Nigeria: The Uncertainties of Elections and Falling Oil Price.

Nigeria, the most populous black nation is about to elect her leaders for the next spell of four years. This election is coming at a time when the oil price is at its lowest in five years. Crude oil contributes about 75% of the country’s revenue and oil exports represents a whooping 95% of the country’s total exports. This sets the stage to explain the impact dropping oil price can have on the country’s economy.

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The 2015 presidential elections features the two prominent candidates of the 2011 elections. The incumbent – President Goodluck Jonathan faces the former Head of State – Gen Muhammadu Buhari once again. Unlike the 2011 elections where voters were clearly divided along geopolitical lines, the 2015 election has seen both parties gain support across the North – South Divide. While the ruling party is seeking re-election on the grounds of the government’s achievements under the Transformation Agenda, it’s major opposition party  is riding on the populace’s yearnings for Change. Either way, tough challenges face whoever succeeds to be at the helm of Nigeria’s affairs after the 2015 elections.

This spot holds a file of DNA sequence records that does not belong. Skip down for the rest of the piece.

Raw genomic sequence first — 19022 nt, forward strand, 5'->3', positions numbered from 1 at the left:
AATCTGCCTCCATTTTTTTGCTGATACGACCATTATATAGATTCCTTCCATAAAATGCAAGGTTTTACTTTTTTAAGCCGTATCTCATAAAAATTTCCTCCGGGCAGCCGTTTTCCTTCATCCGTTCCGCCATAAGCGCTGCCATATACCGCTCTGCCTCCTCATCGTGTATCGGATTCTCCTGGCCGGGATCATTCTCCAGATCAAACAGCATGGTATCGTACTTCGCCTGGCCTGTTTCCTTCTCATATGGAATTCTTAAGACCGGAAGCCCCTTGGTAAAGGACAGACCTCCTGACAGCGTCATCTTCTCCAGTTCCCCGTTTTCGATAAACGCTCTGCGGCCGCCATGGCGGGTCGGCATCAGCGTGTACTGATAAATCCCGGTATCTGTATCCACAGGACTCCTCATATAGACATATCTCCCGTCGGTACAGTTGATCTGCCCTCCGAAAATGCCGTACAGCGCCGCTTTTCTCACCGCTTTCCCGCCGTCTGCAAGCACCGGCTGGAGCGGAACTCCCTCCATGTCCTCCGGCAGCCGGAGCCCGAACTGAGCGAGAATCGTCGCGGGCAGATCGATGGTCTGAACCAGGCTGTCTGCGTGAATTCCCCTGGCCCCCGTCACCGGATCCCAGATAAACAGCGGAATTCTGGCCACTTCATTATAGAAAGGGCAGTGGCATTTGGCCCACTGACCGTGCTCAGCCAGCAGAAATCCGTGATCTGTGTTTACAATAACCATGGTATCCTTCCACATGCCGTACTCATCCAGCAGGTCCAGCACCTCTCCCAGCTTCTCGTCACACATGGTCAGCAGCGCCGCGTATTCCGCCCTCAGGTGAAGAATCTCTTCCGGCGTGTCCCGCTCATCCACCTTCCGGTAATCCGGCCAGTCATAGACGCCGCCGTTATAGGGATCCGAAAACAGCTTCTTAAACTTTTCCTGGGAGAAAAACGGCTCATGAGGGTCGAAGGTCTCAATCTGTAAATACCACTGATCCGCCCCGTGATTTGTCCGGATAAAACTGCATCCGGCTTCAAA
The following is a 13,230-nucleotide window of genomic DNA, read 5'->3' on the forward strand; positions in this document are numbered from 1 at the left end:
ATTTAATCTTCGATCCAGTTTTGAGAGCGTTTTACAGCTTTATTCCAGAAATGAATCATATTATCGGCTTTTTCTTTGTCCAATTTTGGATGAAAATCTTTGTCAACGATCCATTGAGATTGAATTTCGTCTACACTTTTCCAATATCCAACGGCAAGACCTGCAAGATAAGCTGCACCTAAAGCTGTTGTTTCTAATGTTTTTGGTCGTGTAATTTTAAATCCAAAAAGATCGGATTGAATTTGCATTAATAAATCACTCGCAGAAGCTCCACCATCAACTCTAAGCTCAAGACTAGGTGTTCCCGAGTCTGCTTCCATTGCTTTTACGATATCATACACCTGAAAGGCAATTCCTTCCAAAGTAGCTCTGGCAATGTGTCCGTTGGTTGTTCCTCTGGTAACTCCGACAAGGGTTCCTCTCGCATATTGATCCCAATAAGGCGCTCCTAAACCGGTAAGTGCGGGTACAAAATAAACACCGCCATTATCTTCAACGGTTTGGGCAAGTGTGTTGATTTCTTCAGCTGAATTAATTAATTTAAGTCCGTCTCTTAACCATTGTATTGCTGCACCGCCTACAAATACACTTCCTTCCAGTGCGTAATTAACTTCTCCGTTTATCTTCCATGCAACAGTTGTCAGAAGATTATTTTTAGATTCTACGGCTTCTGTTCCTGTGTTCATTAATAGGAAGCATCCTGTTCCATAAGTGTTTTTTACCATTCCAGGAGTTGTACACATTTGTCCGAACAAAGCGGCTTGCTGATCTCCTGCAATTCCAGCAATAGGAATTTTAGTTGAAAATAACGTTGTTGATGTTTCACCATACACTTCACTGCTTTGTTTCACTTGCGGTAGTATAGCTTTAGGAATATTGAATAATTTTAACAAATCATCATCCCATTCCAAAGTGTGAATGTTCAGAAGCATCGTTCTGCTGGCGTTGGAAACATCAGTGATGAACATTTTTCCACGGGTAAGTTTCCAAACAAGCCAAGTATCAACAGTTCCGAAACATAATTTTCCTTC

The first challenge is the significantly reduced revenue as a result of falling oil price. The nation’s 2015 budget tagged Transition Budget, uses a baseline oil price of $65. This is despite the price of oil going below $50 per barrel. In summary, the next government will need to implement strict controls to ensure that it does not run into deficit before the year runs out. The rosy promises being made by both political parties in a bid to win the elections will only raise the expectation from the populace and put them under more pressure to perform.

The second challenge is that of insecurity. The menace of Boko Haram in the North Eastern part of the country has become an international concern. This security concerns has affected the popularity of the ruling party in the affected part of the country. Should the incumbent president who hails from the oil rich southern part win, he will have to put an end to the insurgency so as to avert the spread. The other security concern is the disposition of some ex-militants in the Niger delta to return and cause havoc in the creeks, if their candidate does not win.

The uncertainties in the election has seen some foreign investors withdraw an estimated $4bn from the country’s capital market. The Naira has constantly depreciated against the US dollar since November 2014, losing about 15% in 3 months. The efforts of the international community, the political parties and the presidential candidates to ensure a violence free election is commendable. Hopefully Nigeria by the precautions on ground will avoid the kind of violence that followed the 2011 elections.

The country will need peace and stability to face the economic challenges ahead.

by Patrick Nonso

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